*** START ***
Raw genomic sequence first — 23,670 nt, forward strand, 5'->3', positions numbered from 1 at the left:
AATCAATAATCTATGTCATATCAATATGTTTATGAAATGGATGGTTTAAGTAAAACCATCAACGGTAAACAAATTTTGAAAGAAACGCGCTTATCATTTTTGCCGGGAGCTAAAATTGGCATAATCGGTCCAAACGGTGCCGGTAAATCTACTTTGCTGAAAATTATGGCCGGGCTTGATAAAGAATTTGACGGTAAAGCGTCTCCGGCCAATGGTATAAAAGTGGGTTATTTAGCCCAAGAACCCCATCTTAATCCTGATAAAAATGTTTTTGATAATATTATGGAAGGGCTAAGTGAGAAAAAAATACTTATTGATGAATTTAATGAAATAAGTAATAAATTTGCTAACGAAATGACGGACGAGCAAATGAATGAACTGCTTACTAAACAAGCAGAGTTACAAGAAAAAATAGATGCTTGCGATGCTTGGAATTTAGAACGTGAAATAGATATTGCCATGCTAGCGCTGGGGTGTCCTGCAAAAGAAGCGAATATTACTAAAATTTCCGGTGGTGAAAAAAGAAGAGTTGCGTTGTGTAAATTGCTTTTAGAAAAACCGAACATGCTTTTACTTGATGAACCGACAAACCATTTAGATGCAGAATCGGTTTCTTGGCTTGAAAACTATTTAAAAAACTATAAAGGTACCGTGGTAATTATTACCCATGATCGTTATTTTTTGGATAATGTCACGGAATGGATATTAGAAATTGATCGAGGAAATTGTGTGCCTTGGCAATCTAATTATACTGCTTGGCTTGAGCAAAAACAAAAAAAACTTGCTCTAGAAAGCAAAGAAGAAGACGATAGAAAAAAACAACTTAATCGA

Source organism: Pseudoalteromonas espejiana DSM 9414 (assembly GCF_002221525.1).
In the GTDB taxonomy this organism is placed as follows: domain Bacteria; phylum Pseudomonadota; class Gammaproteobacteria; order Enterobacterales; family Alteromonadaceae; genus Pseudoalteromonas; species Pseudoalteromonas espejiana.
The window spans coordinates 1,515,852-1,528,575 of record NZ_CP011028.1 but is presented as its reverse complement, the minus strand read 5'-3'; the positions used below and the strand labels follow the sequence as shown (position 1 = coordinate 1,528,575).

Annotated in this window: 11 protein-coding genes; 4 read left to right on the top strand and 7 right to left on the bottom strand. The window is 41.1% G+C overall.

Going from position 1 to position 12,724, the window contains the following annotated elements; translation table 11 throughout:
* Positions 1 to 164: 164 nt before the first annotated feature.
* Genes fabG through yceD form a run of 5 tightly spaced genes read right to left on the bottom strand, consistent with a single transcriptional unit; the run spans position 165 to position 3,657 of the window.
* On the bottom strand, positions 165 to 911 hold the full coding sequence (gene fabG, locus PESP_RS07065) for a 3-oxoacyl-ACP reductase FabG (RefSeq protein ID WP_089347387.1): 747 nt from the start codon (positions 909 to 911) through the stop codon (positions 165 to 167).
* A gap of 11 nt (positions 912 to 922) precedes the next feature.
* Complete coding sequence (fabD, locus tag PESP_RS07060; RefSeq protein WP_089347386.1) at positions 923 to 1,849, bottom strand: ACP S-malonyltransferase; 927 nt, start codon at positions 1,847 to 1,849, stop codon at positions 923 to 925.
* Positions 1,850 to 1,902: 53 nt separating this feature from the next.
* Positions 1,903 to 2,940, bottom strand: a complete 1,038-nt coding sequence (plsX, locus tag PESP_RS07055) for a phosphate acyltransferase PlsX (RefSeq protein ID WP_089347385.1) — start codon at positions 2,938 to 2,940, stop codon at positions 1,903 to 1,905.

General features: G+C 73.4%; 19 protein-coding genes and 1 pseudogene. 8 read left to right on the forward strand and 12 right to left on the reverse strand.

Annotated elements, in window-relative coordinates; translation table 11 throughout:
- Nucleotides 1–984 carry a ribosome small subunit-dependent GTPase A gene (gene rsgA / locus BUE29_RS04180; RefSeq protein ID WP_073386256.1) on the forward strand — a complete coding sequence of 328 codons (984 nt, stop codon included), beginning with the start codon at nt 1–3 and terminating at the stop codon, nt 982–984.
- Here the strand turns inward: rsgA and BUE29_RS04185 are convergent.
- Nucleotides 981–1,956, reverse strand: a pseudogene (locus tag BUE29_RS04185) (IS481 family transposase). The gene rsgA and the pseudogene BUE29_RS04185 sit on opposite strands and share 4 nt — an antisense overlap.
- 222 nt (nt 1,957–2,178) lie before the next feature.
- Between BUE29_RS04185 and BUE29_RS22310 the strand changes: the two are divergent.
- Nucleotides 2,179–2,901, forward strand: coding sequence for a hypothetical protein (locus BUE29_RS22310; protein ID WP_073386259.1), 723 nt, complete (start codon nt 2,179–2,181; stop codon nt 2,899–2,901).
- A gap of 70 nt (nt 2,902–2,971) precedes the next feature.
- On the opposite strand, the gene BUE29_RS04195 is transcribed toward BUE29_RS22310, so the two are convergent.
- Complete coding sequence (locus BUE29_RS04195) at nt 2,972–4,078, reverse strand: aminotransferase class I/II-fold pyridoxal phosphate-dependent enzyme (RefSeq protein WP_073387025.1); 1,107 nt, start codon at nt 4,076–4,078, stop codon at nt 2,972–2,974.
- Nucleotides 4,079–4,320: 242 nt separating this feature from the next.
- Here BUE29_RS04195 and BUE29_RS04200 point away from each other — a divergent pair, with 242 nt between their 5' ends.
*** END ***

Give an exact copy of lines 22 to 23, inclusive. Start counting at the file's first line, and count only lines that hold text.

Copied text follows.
- Nucleotides 2,179–2,901, forward strand: coding sequence for a hypothetical protein (locus BUE29_RS22310; protein ID WP_073386259.1), 723 nt, complete (start codon nt 2,179–2,181; stop codon nt 2,899–2,901).
- A gap of 70 nt (nt 2,902–2,971) precedes the next feature.